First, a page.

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Online, Democratic blue handily defeats Republican Red

When blue and red emerged as the de facto official colors of the Democratic and Republican parties in the wake of the 2000 election, it seemed sensible enough. Red and blue are traditional opposites (or near opposites) in the world of color, and they're both primary colors. Done and done.

From a design standpoint, however, the Republicans made a huge mistake.

You may have noticed that Web sites are often blue. Blue is so common in corporate and online design that there's a quiz that lets you try and differentiate between the various blues of different companies. There are a lot of reasons for this, which Fast Company explored last year. Blue is calm, gender-neutral, conveys authority. Red is more aggressive, inspires action — which is great for a campaign speech, but doesn't really work very well as a design element.

Which means that when you go to a campaign Web site for a Republican, you're a lot more likely to see blue than you are to see red.

We noticed that when visiting the Web site of the Republican National Committee at There's a decent amount of red, but there's just as much blue. Using Photoshop, we broke out the design into five groups: Areas of red, areas of the primary blue color, areas of secondary blue, areas that are white, and everything else (the gray slice of the pie graph). For the area immediately visible when you get to the page, the GOP site is about 12 percent red.


Compare that to the website for the Democratic National Committee, at


It's much more blue than the Republicans' is red — about 30 percent in total. It uses red as you might expect: for buttons and other action items.

It is also largely derived from the look of Obama's 2012 campaign Web site, which we got a screenshot of thanks to the Internet Archive.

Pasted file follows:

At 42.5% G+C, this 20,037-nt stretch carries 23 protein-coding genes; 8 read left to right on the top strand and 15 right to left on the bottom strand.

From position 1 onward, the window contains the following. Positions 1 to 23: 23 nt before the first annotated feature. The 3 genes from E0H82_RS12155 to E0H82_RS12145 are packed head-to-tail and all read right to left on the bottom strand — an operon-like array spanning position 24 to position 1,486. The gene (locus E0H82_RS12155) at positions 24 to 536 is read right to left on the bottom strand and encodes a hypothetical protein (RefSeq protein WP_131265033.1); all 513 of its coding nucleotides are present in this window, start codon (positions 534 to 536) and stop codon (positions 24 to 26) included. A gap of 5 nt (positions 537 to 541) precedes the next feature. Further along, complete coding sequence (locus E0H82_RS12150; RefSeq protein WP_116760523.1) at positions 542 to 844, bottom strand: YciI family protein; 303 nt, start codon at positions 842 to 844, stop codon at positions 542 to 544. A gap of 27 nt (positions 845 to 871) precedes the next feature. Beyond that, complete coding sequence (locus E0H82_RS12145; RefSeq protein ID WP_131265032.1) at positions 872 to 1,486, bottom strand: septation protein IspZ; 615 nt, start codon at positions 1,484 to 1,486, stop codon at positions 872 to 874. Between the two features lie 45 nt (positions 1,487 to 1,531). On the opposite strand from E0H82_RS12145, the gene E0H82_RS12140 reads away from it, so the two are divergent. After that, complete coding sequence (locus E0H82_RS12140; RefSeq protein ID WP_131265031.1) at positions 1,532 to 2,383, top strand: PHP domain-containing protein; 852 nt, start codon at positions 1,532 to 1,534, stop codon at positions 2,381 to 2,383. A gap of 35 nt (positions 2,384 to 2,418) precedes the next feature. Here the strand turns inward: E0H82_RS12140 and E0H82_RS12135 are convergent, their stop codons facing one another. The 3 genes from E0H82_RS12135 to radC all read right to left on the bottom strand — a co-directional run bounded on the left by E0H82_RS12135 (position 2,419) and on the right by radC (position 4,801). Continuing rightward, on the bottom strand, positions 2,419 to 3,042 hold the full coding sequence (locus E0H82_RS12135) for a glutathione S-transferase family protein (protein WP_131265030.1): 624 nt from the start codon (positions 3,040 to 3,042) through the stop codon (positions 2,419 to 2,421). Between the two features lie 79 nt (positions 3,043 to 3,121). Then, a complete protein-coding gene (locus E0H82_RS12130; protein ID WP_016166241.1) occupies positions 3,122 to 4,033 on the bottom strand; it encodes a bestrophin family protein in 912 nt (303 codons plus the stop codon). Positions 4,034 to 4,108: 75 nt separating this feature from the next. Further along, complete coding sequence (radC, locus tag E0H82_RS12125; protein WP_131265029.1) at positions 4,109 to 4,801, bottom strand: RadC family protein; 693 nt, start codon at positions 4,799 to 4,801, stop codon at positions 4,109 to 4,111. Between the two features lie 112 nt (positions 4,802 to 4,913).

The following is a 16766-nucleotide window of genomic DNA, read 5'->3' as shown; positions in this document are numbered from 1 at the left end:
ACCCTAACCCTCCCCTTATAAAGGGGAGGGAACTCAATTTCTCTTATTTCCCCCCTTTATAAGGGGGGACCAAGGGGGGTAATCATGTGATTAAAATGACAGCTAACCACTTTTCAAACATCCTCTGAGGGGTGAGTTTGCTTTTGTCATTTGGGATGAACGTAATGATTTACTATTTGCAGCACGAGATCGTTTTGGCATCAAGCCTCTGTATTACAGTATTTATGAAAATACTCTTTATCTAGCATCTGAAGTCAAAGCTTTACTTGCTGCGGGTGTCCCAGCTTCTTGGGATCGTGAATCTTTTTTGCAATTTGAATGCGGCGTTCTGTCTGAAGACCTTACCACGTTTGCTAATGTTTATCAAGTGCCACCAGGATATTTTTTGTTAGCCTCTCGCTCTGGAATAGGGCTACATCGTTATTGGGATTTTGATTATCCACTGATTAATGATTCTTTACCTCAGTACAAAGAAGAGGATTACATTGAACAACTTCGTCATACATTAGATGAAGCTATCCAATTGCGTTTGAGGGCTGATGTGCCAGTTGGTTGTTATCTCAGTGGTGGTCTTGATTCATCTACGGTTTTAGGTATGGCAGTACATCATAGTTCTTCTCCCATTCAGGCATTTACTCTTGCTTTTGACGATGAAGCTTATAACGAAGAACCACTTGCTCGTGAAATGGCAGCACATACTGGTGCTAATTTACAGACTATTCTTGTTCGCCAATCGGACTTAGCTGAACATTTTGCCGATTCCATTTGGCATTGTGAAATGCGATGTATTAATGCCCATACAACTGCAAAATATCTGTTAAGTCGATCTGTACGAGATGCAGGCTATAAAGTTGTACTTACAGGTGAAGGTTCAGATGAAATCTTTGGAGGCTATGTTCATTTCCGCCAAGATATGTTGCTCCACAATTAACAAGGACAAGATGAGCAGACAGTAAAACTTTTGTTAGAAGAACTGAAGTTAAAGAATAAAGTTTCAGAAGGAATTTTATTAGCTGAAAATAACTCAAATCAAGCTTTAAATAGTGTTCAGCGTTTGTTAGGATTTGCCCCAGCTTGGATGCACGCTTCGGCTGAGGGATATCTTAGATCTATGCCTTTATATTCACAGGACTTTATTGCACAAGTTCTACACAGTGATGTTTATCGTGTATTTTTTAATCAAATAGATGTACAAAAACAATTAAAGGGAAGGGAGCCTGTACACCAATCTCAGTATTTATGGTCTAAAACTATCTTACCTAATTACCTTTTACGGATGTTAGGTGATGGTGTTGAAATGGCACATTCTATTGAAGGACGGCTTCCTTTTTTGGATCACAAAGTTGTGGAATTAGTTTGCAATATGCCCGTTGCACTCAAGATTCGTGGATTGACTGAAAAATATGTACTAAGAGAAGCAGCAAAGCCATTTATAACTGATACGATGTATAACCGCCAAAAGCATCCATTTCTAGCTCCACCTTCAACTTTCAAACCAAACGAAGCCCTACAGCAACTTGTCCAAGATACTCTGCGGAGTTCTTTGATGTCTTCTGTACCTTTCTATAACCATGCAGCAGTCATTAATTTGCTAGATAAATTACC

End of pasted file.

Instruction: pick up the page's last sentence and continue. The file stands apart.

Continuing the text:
Just a tiny sliver of red, thanks mostly to that Hurricane Isaac relief button.

Mitt Romney's site had a bit more red, but not much.


Even in the most contested elections of 2014 — the Senate races in a handful of states — both Democrats and Republicans tend to rely on blue for their Web sites.


Democratic incumbent Mark Pryor:


Republican challenger Rep. Tom Cotton:


North Carolina

Democratic incumbent Kay Hagan:


Republican challenger Thom Tillis, who manages to get a decent amount of red on the page:



Republican incumbent Mitch McConnell takes a different tack at, using a video element, and very little blue:


Democratic challenger Alison Lundergan Grimes, uses a lot of green — bold given her interest in separating herself from environmental activists:


In some states, like Iowa and Louisiana, candidates eschew red and blue. Iowa Republican Joni Ernst uses a sort of greenish-brown. Democrats Rep. Bruce Braley (Iowa) and Sen. Mary Landrieu (La.) use purple, which has obvious work-across-the-aisle undertones. (Though in Landrieu's case, it's certainly more likely due to her representing Louisiana.)


For the sites that we looked at, about 5 percent of the immediately visible area of Republican pages was red. About 30 percent of Democrats' was blue.

But again, this is about design, not politics. Even George W. Bush, the Republican who helped birth the red=Republican line of thinking, couldn't help but make his reelection site very, very blue.


Philip Bump writes about politics for The Fix. He is based in New York City.



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